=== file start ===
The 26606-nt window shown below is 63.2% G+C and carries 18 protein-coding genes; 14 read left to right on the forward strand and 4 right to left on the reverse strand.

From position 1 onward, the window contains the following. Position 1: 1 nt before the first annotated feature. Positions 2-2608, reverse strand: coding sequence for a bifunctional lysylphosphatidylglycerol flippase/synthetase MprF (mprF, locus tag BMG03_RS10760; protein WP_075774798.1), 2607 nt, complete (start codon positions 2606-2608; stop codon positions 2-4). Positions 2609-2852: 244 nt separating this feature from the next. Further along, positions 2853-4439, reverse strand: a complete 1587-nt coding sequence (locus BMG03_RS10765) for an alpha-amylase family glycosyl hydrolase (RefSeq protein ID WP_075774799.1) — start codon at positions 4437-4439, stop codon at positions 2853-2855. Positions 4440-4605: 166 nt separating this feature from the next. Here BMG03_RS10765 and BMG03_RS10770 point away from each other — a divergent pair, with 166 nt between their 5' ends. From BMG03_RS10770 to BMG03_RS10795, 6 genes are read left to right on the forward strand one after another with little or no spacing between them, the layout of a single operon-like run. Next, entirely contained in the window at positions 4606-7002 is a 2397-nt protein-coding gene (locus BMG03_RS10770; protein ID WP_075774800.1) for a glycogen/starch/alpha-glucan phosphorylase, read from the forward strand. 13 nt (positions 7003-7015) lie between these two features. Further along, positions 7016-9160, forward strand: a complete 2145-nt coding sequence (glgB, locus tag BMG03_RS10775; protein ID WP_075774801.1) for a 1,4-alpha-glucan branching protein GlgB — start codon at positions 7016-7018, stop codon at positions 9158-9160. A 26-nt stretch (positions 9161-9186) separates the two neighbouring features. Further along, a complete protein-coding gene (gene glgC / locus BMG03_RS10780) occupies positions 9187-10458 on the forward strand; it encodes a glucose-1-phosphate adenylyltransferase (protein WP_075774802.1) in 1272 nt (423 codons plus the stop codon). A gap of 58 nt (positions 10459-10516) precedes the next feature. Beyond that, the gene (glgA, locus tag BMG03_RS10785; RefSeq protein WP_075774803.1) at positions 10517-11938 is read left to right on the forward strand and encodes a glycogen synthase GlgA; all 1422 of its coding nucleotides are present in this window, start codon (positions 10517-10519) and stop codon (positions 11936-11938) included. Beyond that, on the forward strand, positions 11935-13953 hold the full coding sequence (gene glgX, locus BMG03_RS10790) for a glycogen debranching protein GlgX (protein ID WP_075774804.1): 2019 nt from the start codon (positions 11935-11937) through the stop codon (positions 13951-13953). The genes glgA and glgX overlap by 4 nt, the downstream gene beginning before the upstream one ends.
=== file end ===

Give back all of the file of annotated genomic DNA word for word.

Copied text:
The 26606-nt window shown below is 63.2% G+C and carries 18 protein-coding genes; 14 read left to right on the forward strand and 4 right to left on the reverse strand.

From position 1 onward, the window contains the following. Position 1: 1 nt before the first annotated feature. Positions 2-2608, reverse strand: coding sequence for a bifunctional lysylphosphatidylglycerol flippase/synthetase MprF (mprF, locus tag BMG03_RS10760; protein WP_075774798.1), 2607 nt, complete (start codon positions 2606-2608; stop codon positions 2-4). Positions 2609-2852: 244 nt separating this feature from the next. Further along, positions 2853-4439, reverse strand: a complete 1587-nt coding sequence (locus BMG03_RS10765) for an alpha-amylase family glycosyl hydrolase (RefSeq protein ID WP_075774799.1) — start codon at positions 4437-4439, stop codon at positions 2853-2855. Positions 4440-4605: 166 nt separating this feature from the next. Here BMG03_RS10765 and BMG03_RS10770 point away from each other — a divergent pair, with 166 nt between their 5' ends. From BMG03_RS10770 to BMG03_RS10795, 6 genes are read left to right on the forward strand one after another with little or no spacing between them, the layout of a single operon-like run. Next, entirely contained in the window at positions 4606-7002 is a 2397-nt protein-coding gene (locus BMG03_RS10770; protein ID WP_075774800.1) for a glycogen/starch/alpha-glucan phosphorylase, read from the forward strand. 13 nt (positions 7003-7015) lie between these two features. Further along, positions 7016-9160, forward strand: a complete 2145-nt coding sequence (glgB, locus tag BMG03_RS10775; protein ID WP_075774801.1) for a 1,4-alpha-glucan branching protein GlgB — start codon at positions 7016-7018, stop codon at positions 9158-9160. A 26-nt stretch (positions 9161-9186) separates the two neighbouring features. Further along, a complete protein-coding gene (gene glgC / locus BMG03_RS10780) occupies positions 9187-10458 on the forward strand; it encodes a glucose-1-phosphate adenylyltransferase (protein WP_075774802.1) in 1272 nt (423 codons plus the stop codon). A gap of 58 nt (positions 10459-10516) precedes the next feature. Beyond that, the gene (glgA, locus tag BMG03_RS10785; RefSeq protein WP_075774803.1) at positions 10517-11938 is read left to right on the forward strand and encodes a glycogen synthase GlgA; all 1422 of its coding nucleotides are present in this window, start codon (positions 10517-10519) and stop codon (positions 11936-11938) included. Beyond that, on the forward strand, positions 11935-13953 hold the full coding sequence (gene glgX, locus BMG03_RS10790) for a glycogen debranching protein GlgX (protein ID WP_075774804.1): 2019 nt from the start codon (positions 11935-11937) through the stop codon (positions 13951-13953). The genes glgA and glgX overlap by 4 nt, the downstream gene beginning before the upstream one ends.